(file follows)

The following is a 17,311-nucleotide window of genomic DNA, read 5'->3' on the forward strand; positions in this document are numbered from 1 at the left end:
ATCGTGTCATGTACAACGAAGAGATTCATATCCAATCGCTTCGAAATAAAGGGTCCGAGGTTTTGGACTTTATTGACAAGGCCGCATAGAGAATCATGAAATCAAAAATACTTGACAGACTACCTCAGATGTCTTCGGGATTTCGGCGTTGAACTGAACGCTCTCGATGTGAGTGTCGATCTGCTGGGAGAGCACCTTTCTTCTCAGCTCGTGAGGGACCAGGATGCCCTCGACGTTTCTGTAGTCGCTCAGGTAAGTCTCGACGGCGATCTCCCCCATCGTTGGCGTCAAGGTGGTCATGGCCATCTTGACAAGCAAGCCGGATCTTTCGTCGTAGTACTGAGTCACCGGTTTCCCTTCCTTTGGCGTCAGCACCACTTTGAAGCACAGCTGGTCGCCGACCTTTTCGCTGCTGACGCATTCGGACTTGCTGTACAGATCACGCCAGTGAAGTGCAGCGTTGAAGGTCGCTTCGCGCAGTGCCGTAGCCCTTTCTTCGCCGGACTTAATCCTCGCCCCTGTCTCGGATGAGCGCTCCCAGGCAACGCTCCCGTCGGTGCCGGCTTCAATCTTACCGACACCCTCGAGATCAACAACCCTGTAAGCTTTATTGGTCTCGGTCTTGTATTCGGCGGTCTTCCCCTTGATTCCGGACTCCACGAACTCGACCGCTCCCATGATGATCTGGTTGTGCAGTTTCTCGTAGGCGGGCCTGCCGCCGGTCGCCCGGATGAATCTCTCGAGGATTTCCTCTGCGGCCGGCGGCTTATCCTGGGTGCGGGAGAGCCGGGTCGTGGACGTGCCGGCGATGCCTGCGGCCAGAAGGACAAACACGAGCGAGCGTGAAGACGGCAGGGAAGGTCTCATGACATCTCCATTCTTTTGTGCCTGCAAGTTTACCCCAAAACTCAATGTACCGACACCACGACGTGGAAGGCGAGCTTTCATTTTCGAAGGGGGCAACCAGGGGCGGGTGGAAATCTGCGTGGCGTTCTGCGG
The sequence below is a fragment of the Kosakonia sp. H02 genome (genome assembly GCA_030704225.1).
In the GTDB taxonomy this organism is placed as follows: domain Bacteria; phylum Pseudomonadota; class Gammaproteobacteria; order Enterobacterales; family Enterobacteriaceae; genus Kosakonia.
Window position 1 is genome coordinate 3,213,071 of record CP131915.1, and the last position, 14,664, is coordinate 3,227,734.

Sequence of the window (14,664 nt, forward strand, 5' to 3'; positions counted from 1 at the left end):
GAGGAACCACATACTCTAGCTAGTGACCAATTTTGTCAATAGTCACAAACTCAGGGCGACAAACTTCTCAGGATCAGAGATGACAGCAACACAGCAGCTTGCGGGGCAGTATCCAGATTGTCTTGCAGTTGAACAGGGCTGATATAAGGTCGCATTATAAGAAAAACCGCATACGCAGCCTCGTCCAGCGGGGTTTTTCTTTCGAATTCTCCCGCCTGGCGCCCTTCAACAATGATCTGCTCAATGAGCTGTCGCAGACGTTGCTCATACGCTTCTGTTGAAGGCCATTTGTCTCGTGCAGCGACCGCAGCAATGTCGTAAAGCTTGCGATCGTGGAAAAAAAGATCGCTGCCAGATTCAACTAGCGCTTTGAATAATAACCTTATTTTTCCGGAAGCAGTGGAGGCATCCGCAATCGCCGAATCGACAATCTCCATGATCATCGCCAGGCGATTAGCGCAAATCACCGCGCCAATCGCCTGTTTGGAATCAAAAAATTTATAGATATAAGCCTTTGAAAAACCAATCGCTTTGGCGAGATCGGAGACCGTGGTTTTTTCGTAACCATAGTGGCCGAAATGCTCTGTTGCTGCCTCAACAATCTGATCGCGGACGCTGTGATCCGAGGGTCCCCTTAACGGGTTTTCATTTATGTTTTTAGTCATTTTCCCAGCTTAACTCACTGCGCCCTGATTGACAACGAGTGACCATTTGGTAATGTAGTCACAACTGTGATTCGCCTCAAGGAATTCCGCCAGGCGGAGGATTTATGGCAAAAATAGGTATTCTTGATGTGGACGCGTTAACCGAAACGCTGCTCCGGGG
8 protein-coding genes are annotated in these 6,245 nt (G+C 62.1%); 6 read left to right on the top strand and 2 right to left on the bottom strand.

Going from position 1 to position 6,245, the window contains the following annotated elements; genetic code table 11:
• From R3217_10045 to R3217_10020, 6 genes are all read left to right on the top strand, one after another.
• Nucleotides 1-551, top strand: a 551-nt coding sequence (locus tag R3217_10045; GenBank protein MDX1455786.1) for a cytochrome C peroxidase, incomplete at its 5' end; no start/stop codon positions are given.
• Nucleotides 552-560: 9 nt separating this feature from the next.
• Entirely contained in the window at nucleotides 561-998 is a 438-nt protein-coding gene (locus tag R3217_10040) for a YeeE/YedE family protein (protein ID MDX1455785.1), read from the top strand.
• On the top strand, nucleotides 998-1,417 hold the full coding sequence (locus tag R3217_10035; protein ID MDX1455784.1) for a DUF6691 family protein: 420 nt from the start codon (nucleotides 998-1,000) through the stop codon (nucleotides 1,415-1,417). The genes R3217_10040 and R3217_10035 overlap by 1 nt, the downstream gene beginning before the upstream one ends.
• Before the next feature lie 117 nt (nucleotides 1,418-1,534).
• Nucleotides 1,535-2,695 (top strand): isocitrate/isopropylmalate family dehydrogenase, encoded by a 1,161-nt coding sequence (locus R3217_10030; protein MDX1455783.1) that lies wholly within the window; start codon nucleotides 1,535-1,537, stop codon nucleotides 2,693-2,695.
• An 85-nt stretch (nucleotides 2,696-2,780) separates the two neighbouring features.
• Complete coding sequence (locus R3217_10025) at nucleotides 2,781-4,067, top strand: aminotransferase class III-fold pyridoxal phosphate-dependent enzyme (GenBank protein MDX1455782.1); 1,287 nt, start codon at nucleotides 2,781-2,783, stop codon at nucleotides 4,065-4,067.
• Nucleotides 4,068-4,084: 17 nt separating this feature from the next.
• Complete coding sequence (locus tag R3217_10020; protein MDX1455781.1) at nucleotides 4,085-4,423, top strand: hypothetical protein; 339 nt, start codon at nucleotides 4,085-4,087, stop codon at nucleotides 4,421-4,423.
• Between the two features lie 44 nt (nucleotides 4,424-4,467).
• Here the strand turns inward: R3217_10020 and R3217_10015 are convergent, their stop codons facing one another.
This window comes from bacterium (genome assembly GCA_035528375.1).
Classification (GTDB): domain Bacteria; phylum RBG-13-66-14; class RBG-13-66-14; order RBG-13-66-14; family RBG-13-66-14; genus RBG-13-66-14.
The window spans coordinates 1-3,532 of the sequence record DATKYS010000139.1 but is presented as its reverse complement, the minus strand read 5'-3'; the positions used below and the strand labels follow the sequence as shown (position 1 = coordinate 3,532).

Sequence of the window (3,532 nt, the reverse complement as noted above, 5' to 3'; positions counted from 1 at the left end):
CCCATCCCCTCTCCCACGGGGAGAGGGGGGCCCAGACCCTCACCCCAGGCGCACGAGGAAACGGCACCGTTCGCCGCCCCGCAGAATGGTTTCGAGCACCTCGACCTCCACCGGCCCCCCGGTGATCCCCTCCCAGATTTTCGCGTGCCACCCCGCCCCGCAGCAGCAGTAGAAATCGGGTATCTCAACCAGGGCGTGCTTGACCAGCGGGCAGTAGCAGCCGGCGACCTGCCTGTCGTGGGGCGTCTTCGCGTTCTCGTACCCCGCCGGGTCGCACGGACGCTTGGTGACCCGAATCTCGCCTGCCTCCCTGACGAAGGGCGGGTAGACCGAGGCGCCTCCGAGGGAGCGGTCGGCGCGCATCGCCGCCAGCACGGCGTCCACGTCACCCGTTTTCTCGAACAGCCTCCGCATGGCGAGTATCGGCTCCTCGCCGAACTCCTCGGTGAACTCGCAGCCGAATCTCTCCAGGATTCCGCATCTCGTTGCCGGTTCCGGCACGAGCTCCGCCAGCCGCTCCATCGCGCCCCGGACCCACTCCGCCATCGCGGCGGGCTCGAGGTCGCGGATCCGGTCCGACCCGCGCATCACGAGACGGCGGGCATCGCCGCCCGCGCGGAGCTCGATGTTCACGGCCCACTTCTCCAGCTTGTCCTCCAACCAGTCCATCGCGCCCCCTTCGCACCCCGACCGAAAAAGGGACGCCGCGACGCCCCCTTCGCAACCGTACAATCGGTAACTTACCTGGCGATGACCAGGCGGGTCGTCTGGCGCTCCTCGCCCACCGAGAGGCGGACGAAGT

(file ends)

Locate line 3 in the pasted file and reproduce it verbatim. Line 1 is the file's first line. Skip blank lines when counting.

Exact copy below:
The sequence below is a fragment of the Kosakonia sp. H02 genome (genome assembly GCA_030704225.1).